RINT(3) Linux Programmer's Manual RINT(3)
nearbyint, nearbyintf, nearbyintl, rint, rintf, rintl - round to near-
double nearbyint(double x);
float nearbyintf(float x);
long double nearbyintl(long double x);
double rint(double x);
float rintf(float x);
long double rintl(long double x);
Link with -lm.
Feature Test Macro Requirements for glibc (see feature_test_macros(7)):
nearbyint(), nearbyintf(), nearbyintl(): _XOPEN_SOURCE >= 600 ||
_ISOC99_SOURCE; or cc -std=c99
rint(), rintf(), rintl(): _BSD_SOURCE || _SVID_SOURCE ||
_XOPEN_SOURCE >= 500 || _ISOC99_SOURCE; or cc -std=c99
The nearbyint() functions round their argument to an integer value in
floating point format, using the current rounding direction and without
raising the inexact exception.
The rint() functions do the same, but will raise the inexact exception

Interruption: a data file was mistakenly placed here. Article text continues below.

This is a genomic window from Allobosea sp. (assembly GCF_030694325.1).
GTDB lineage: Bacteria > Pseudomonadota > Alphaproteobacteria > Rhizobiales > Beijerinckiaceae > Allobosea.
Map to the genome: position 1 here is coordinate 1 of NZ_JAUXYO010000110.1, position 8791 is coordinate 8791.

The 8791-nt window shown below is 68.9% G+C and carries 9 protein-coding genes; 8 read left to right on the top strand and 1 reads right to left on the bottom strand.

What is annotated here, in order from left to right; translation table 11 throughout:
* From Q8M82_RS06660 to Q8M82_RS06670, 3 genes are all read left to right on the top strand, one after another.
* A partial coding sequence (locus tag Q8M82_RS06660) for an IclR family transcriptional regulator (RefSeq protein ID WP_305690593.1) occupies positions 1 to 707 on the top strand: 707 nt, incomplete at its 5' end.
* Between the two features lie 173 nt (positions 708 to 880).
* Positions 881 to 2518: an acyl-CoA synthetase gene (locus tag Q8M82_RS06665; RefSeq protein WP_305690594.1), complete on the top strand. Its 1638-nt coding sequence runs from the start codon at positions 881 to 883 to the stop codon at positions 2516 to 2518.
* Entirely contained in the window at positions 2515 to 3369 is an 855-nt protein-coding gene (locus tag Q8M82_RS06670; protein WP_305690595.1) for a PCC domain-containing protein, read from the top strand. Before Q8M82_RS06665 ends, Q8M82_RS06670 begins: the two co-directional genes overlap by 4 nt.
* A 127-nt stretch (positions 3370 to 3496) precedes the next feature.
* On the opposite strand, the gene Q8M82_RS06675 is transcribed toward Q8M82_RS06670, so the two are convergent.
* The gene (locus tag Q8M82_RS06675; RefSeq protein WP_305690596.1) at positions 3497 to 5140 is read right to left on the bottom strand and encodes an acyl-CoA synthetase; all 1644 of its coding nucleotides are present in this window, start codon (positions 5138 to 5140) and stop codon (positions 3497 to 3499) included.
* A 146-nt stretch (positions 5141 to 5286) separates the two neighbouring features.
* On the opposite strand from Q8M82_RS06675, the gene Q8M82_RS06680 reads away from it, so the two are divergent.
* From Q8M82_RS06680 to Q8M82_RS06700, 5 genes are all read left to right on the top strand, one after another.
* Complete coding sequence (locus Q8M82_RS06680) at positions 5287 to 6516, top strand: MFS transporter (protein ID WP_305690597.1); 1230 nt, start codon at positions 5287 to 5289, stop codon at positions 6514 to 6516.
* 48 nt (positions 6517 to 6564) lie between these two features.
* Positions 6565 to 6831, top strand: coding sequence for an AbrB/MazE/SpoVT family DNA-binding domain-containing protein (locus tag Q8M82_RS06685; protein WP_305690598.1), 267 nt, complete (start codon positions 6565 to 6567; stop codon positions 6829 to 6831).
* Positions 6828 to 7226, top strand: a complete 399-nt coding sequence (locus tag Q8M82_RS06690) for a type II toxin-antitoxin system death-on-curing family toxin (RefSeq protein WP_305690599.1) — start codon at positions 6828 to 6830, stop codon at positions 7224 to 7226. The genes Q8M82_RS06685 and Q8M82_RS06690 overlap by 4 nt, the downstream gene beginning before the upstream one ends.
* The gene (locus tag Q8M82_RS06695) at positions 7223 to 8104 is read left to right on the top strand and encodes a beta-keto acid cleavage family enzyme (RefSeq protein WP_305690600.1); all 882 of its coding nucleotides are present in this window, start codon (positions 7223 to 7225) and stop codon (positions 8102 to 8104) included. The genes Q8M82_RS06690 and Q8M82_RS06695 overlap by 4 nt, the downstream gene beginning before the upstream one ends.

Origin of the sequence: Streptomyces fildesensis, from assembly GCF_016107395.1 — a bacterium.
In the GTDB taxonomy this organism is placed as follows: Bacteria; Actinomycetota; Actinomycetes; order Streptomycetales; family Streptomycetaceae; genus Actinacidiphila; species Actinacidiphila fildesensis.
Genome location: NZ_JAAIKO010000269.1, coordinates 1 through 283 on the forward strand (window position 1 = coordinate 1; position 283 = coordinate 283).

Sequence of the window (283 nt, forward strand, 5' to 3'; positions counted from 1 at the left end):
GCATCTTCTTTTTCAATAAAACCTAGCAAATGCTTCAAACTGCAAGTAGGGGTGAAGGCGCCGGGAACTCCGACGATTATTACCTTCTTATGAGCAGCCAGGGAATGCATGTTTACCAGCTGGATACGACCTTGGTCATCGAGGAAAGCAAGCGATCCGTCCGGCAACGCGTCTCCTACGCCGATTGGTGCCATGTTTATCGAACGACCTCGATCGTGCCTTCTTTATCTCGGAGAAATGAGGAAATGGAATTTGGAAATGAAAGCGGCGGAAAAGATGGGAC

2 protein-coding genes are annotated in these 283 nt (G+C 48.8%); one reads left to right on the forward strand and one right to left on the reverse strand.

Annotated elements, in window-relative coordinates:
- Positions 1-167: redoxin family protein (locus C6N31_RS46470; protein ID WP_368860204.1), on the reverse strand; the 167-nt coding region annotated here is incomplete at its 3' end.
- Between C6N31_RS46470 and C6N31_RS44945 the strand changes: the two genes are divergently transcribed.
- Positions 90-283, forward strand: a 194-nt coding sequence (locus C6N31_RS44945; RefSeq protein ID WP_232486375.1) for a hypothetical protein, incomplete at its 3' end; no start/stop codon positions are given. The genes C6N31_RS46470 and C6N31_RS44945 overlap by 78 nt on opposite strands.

when the result differs in value from the argument.
The rounded integer value. If x is integral or infinite, x itself is
No errors other than EDOM and ERANGE can occur. If x is NaN, then NaN
is returned and errno may be set to EDOM.
SUSv2 and POSIX.1-2001 contain text about overflow (which might set
errno to ERANGE, or raise an exception). In practice, the result can-
not overflow on any current machine, so this error-handling stuff is
just nonsense. (More precisely, overflow can happen only when the max-
imum value of the exponent is smaller than the number of mantissa bits.
For the IEEE-754 standard 32-bit and 64-bit floating point numbers the
maximum value of the exponent is 128 (respectively, 1024), and the num-
ber of mantissa bits is 24 (respectively, 53).)
ceil(3), floor(3), lrint(3), round(3), trunc(3)
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